The present study demonstrated that ABA suppressed the viability of four distinct PCa cell lines (PC3, C4-2B, DU-145 and Myc-CaP) in a dose-dependent manner; however, exposure to ABA was not in and of itself cytotoxic to the cancer cells. Notably, ABA-induced inhibition of PCa cell viability was reversible, as cells which were removed from ABA treatment were able to resume their proliferation. There are at least two receptors that are responsible for transducing ABA signaling; LANCL2 and PPARγ. To explore how ABA induced proliferative quiescence, targeted KD of LANCL2 and PPARγ was established using shRNAs in PC3 and C4-2B cell lines. In almost every instance where ABA signaling was examined, including viability, migration, invasion and downstream signaling, reduced expression of LANCL2 and PPARγ abrogated the impact of ABA on the cancer cells. Furthermore, it was observed that ABA inhibited the formation of PCa colonies in soft agar, whereas LANCL2 and PPARγ KD alone did not. Mechanistically, ABA treatment induced p21, p27 and p16 mRNA and protein expression, whereas LANCL2 and PPARγ shRNA KD did not significantly inhibit either p21, p27 or p16 mRNA or protein expression relative to the controls. These data suggested that ABA may inhibit viability through inducing the expression levels of p21, p27 and p16, but when the expression of ABA receptors is reduced, there is little impact on p21, p27 and p16 expression.

LANCL2 and PPARγ are known to mediate a range of physiological responses of ABA in a number of systems, including granulocytes and rat insulinoma cells (31,58). ABA signaling in mammalian immune cells, keratinocytes and pancreatic cells requires LANCL2 expression, as small interfering RNA targeting of LANCL2 has been shown to abrogate cellular responses (23,26,58). Several studies have reported that activation of PPARγ by agonists markedly reduces cell proliferation, including in hepatocellular carcinoma (59), PCa (60) and gastric cancer (61). Other studies have demonstrated that PPARγ agonists promote terminal differentiation, inhibit cell proliferation and increase the apoptosis of human cancer cell lines, as well as tumor growth in animal models (33,62). Notably, in some cases, PPARγ agonists have demonstrated modest efficacy as chemopreventives in clinical trials (33,62). It is not surprising that clinical studies have reported that the overall survival of patients with colorectal cancer is better when PPARγ expression is detectable in the primary tumors (63). In part, this may be due to the findings that PPARγ modulates the expression of different cell cycle regulators, including decreasing the expression of cyclin D1 (64), and increasing the expression of the CDK inhibitors p21 (65) and p27 (66).

The present study reported on notable findings in co-culture studies of PCa with bone marrow stromal cells. In the presence of marrow stroma, ABA is known to inhibit PCa cell viability (44). However, when PCa cells with reduced expression of LANCL2 and PPARγ were grown on the bone marrow stromal cells, the cells proliferated at the same rate as the control cells. These results suggested that PCa cells with decreased expression of LANCL2 and PPARγ may no longer be sensitive to ABA produced by the mesenchymal stromal cells, as shown in a previous study (67), or are no longer sensitive to growth inhibitors secreted by the stomal cells, which also signal through LANCL2 and PPARγ. Very little is known as to what activates LANCL2. In glioma it has been demonstrated that LANCL2 expression may be co-regulated by epidermal growth factor receptor (68). Activation of PPARγ can inhibit cell proliferation, induce differentiation and promote metastasis in PCa cells (60). In other contexts, PPARγ is activated by fatty acids and derivatives including polyunsaturated fatty acids, derivatives of arachidonic acid and prostaglandins (69). However, what other negative regulators of PCa cell viability are produced by bone marrow stromal cells, which signal through LANCL2 and PPARγ remain unclear.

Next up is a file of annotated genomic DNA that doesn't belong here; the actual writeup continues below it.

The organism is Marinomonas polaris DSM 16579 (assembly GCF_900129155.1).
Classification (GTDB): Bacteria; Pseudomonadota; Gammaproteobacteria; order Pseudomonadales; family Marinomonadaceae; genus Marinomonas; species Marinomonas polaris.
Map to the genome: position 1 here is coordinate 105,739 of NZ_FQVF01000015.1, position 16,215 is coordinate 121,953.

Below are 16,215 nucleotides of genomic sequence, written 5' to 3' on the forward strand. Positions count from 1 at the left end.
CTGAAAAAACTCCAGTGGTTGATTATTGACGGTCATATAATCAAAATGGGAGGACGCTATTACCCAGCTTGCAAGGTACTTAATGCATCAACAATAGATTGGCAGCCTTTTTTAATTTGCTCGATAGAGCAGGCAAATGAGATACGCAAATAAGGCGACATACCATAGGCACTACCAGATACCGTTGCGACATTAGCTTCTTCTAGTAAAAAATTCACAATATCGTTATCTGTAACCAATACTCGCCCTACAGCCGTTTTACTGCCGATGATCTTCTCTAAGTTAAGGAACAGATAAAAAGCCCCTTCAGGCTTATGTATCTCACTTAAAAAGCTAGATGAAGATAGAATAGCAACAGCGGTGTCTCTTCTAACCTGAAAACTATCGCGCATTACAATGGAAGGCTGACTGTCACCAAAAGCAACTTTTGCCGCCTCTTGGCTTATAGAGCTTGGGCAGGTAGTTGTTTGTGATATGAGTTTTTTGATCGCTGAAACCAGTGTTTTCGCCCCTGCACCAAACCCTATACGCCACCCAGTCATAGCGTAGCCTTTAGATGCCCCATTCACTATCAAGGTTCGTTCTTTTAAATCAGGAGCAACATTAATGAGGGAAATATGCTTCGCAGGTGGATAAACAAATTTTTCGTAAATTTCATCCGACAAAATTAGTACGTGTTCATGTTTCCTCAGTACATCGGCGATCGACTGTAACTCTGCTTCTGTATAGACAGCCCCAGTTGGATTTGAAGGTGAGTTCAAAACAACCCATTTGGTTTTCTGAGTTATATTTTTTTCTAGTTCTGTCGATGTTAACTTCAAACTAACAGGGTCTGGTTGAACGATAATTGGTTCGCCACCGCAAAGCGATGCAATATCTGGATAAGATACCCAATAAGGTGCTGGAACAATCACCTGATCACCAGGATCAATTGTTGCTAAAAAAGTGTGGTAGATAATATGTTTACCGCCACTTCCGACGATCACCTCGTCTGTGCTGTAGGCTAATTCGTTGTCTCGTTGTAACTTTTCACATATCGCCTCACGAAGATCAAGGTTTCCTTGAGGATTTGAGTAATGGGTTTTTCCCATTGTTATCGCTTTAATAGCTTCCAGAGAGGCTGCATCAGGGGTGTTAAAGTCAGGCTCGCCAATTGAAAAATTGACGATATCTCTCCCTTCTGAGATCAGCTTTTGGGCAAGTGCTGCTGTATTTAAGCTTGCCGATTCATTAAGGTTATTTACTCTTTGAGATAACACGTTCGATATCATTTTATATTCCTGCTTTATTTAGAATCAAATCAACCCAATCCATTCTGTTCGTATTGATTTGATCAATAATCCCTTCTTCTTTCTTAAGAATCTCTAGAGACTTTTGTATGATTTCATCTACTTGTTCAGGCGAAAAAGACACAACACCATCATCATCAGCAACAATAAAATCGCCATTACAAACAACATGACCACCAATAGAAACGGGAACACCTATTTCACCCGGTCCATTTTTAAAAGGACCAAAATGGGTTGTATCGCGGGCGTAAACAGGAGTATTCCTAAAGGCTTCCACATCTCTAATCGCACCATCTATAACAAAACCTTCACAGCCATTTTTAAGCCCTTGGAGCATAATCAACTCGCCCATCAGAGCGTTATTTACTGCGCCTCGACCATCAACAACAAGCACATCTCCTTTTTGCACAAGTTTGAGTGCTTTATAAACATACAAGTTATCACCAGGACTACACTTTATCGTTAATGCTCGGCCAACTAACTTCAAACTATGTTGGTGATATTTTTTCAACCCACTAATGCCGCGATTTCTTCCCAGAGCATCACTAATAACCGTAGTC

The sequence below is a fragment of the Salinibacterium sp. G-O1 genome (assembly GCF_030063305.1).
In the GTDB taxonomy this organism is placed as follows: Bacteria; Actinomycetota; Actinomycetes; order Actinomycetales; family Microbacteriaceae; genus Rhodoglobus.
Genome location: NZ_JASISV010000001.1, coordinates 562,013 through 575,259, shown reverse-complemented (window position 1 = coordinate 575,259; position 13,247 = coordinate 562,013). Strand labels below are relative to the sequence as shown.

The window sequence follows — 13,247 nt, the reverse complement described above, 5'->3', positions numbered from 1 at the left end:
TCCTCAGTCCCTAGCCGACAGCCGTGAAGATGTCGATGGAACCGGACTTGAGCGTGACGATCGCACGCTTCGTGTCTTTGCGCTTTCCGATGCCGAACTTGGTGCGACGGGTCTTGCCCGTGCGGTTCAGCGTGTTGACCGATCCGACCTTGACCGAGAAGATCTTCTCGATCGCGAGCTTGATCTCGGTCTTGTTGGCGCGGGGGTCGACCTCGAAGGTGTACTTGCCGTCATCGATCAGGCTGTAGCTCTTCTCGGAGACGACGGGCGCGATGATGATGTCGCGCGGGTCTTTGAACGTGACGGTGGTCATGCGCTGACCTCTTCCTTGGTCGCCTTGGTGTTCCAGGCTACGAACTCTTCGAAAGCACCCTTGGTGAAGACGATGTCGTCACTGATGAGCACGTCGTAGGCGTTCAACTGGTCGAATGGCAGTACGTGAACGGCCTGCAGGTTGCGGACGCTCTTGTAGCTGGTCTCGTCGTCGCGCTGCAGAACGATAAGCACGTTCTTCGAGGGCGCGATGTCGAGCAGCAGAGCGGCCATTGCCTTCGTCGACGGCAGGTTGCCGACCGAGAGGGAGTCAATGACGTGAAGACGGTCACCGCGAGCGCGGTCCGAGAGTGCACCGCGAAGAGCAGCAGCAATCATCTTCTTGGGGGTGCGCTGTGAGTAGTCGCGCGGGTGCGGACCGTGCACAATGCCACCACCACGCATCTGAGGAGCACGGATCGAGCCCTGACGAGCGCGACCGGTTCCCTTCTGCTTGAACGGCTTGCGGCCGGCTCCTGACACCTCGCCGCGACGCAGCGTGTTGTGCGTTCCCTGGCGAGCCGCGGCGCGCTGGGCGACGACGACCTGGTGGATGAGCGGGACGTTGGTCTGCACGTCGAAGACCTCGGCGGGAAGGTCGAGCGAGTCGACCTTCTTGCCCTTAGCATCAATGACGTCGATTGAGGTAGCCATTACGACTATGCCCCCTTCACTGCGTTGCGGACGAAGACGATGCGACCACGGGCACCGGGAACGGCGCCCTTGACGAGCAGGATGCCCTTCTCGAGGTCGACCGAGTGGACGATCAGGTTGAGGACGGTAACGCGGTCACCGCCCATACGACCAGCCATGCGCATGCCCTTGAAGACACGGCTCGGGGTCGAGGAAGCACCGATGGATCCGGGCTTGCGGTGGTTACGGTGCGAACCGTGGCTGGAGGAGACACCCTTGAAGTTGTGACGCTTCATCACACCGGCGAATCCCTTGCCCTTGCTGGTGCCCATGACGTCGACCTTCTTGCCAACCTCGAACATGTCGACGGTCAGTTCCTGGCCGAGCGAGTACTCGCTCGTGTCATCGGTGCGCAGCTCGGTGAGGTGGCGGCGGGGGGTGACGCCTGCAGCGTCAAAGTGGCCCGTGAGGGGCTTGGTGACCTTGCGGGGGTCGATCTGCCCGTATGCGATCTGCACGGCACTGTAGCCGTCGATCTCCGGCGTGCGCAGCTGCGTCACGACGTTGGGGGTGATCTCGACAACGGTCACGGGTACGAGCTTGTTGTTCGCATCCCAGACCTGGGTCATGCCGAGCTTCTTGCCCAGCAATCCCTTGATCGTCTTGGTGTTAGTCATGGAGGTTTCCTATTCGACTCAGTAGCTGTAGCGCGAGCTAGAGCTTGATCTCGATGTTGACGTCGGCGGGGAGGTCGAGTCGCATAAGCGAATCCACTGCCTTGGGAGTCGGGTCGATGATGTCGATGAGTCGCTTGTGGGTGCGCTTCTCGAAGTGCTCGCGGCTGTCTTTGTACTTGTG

In the PCa cell lines tested there appears to be some diversity in signaling in response to ABA through PPARγ and LANCL2. For example, p27 activity was enhanced by ABA treatment in both cell lines, but when LANCL2 was knocked down by shRNA, the p27 response was altered in the C4-2B and PC3 cells, although the response was in the opposite direction. Currently, there is no specific explanation as to the basis of the differences in these observations. A reasonable possibility is that the cells have other receptors for ABA in addition to LANCL2 and PPARγ. In other studies, LANCL1 and CD38 have been suggested to serve as receptors or co-stimulatory molecules for LANCL2 (58,70). Unfortunately, we were not able to achieve functional reductions of CD38 in the cell lines used in the present study (C4-2B and PC3); therefore, it is possible that other players participate in the signaling. Furthermore, there are known ABA inhibitors in plants, including gibberellins, which can in some cases serve as allergens and of which derivatives may have anti-neoplastic activities (7177). Whether equivalent proteins function in human systems remains unclear. However, in preliminary studies we did not observe any significant impact of gibberellin on the cell cycle of metastatic cancer cell lines (Jung et al, unpublished data). Further studies are needed to determine the basis of the variations in cell cycle inhibitors.